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Vulgar public display of wealth

Such a vulgar display of wealth in democratic India (news report, “Maya riches in spotlight again”, by Man Mohan, March 17)! That it should go unpunished speaks volumes for the abyss that we have fallen into. Mayawati knows it all too well that the law of the land will not be able to catch up with her. Many other corrupt politicians have already escaped unhurt.



In India, everything is possible: “Jis ki lathi us ki bhains”. Whether it is a 200 crore rally or a 50 crore rally, every penny belongs to the taxpayers and nobody has the right to dump it like our politicians do whenever they organise these kinds of rallies.



Why do we make so much of a fuss about Mayawati’s style of lavish living and cheap thinking? As per a layman’s astrology, names of persons do have an impact on their living styles. Since “Maya” in Indian language means cash, Mayawati also plays in cash. It is not her fault, her destiny is “maya”, her name is Maya, her aim is “maya” thus her fame is “maya”.

R K KAPOOR, Chandigarh

Doctoral aspirants

In July 2009, the University Grant Commission introduced the “UGC (Minimum Standards and Procedure for Awards of M.Phil/PhD Degree) Regulation 2009” to curb growing complaints against substandard doctoral degrees and research programmes.

The universities were supposed to implement the new guidelines for fresh admissions in Ph.D. Most of the universities of the Punjab have stopped enrolment for admission to Ph.D because of the pending implementation of the new guidelines. Applications of Ph.D aspirants already submitted to universities since July 2009 are awaiting the decision on admission. Most of them are UGC qualified /CSIR(JRF)/SLET/teacher fellowship/GATE qualified applications and the universities are holding those applications with original degrees and documents. Vice-chancellors of Universities should pay immediate attention to it.


Make CBI autonomous

It is a matter of great satisfaction that the Constitution Bench of the Apex Court has ruled that the courts must use the extraordinary power of ordering a CBI probe without the state governments’ consent in exceptional circumstances (“Power to order CBI probe: Supreme Court settles the law” by V. Eshwar Anand, March 16).

It is an open secret that the CBI acts more as the handmaiden of the Centre than an impartial body inspiring confidence. The working of the CBI to probe allegations of corruption and other charges against the political heavy-weights has quite often been questioned publicly in the media and by the political parties in the opposition. The writer’s suggestion to render complete autonomy to the CBI on the lines of the Election Commission of India is timely; the sooner it is implemented, the better it would be for all concerned.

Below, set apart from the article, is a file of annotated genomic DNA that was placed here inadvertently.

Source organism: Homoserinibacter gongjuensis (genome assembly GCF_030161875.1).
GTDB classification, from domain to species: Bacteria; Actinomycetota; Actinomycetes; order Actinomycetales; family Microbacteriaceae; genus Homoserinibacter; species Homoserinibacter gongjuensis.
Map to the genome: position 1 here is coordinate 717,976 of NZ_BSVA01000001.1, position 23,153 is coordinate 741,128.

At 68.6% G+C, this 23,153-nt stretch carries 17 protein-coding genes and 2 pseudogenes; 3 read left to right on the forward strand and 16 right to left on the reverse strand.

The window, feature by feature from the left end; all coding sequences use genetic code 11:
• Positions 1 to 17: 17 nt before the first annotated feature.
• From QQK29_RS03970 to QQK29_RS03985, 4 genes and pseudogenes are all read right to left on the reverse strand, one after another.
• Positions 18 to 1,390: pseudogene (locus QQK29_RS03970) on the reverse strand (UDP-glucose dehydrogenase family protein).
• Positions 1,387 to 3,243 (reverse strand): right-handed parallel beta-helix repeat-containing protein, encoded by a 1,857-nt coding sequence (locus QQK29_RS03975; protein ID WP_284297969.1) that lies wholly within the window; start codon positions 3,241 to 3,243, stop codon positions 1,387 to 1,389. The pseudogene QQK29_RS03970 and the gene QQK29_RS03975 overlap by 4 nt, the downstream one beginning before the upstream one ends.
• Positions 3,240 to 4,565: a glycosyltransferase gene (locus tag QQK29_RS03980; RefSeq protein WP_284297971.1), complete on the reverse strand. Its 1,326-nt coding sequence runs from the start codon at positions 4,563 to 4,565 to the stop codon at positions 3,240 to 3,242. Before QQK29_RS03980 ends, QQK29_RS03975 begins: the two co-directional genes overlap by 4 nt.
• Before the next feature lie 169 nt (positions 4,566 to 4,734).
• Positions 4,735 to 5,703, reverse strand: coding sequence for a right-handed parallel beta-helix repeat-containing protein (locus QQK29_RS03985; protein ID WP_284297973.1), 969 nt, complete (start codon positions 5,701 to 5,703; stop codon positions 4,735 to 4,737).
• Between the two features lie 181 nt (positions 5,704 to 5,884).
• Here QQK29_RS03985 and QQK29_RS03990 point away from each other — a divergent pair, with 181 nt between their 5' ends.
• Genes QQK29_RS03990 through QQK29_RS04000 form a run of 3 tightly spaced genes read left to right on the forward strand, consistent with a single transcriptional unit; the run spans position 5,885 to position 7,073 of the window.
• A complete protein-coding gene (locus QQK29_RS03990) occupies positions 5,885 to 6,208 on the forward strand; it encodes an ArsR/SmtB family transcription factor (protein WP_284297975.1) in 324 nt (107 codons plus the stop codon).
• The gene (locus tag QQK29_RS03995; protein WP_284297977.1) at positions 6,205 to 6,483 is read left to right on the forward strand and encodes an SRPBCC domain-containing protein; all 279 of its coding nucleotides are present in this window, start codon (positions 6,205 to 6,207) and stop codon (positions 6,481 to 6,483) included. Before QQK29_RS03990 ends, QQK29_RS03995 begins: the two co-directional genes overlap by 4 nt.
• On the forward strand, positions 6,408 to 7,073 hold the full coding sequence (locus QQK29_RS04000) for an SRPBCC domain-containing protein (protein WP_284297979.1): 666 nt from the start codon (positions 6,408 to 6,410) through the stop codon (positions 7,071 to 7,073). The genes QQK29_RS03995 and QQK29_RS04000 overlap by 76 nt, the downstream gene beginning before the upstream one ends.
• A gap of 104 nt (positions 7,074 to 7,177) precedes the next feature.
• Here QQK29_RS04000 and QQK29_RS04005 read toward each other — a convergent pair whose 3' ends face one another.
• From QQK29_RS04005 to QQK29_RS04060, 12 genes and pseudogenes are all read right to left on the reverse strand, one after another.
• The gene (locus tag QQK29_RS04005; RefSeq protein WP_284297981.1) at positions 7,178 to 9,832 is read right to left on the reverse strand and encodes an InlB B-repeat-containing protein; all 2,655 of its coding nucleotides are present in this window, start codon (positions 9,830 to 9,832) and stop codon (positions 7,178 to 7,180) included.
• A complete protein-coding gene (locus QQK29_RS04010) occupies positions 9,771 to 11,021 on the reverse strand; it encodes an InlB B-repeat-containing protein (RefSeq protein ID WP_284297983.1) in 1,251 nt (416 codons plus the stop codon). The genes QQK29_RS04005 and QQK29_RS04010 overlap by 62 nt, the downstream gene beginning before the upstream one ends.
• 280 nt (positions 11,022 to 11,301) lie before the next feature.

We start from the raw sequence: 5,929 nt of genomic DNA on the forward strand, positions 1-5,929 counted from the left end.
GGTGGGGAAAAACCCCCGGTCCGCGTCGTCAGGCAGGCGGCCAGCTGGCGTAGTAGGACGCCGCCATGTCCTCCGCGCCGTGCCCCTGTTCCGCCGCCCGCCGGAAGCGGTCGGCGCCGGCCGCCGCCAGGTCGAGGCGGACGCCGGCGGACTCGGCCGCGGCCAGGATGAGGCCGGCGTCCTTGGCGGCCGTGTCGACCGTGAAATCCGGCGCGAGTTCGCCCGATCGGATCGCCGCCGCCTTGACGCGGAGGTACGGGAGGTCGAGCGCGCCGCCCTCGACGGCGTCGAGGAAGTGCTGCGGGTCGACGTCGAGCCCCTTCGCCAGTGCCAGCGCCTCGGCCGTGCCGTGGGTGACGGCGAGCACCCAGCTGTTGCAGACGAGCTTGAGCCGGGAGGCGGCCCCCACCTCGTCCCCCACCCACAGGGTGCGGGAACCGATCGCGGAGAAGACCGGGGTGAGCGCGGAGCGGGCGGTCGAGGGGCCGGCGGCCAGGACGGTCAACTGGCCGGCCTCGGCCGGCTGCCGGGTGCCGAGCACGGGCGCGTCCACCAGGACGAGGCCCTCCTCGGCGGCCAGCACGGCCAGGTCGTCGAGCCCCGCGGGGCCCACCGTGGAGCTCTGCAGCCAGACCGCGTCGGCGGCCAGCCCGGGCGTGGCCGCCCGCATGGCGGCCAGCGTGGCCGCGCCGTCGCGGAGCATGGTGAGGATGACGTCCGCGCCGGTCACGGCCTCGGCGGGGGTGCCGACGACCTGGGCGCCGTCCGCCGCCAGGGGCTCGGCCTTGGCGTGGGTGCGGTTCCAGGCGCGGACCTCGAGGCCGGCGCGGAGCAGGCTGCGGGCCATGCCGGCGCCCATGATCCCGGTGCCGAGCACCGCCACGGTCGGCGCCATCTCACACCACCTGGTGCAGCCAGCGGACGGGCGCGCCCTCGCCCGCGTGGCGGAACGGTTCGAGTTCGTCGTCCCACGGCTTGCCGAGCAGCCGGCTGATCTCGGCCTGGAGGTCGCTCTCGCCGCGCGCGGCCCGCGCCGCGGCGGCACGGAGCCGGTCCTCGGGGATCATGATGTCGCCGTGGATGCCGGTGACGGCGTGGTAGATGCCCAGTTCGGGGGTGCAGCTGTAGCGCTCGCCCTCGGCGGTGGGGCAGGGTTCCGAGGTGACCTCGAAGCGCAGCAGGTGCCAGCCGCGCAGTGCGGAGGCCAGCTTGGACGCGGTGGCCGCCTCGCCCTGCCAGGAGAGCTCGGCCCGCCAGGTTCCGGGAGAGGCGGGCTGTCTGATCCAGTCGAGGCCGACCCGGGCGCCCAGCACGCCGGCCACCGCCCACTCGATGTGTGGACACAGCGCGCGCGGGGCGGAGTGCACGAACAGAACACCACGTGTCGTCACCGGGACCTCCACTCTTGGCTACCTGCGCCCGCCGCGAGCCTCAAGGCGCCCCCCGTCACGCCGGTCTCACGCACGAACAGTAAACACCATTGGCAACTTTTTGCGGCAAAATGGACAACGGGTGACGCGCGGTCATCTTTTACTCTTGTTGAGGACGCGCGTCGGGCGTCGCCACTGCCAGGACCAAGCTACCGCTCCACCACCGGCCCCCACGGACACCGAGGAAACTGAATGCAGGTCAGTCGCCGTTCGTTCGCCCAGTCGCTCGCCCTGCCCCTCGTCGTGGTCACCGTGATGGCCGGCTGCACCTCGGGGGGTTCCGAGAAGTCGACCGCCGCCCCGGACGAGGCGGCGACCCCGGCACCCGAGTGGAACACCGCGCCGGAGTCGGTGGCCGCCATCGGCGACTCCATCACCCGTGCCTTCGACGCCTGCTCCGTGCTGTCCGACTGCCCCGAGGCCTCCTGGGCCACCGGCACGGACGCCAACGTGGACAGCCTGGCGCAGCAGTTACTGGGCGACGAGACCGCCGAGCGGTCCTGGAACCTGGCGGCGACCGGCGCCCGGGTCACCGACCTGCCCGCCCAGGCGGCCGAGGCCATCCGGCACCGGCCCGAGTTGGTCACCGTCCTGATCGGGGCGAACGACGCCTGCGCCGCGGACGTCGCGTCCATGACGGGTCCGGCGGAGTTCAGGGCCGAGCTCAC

Nuclear risks

India has many nuclear plants and there are obvious risks of accidents taking place there (editorial “Tactical retreat: Why N-liability Bill becomes a casualty”, March 17). The cost of clearing up a nuclear disaster could be enormous, far more than being experienced during the Bhopal Gas tragedy in 1984. The Bill lets US corporations off the hook for any nuclear accidents caused on the Indian soil. If there is a design fault which causes a failure which cannot be prevented, compensation for this by the builder ought to be covered by the purchase contract. India must hold a public consultation before changing the liability rules for any nuclear accidents caused by American corporations.

RAJIV ARORA, Ferozepur

PDS corruption

Corruption can only be controlled in all the departments if there is political will (“SC: Corruption eating into PDS system”, March 17). The bureaucrats cannot dare to connive with the corrupt elements without the patronage of the political bosses. The fact-finding reports on corrupt practices by the vigilance experts and the steps suggested to curb corruption will help only when political bosses want to curb corruption honestly.


‘My Name is Khan’

The media should act in responsible manner and understand its impact on public sentiments. A case in point is that the political ban on the movie “My Name is Khan” was given undue importance by the media. This resulted in the public becoming curious and therefore flocking to movie stations in record numbers. Such news should be underplayed.


Punjab Budget

The Punjab Budget disappointed employees and pensioners. The long-awaited revision in pay and pension arrears will have to wait at least for one year. Moreover hiked power duty shocked the industry.


Restore public faith in PPSC

The Tribune’s expose on the Punjab Public Service Commission has once again shocked the public. We have an equally sorry state of affairs in many state commissions. There was a time when nobody could raise an accusing finger at such commissions because the members were men of integrity. Even today, the UPSC and its members are respected and considered above board. The state governments should do some heart-searching and devise a fool-proof system so that people’s faith is restored. Or else, we are heading for a severe crisis.




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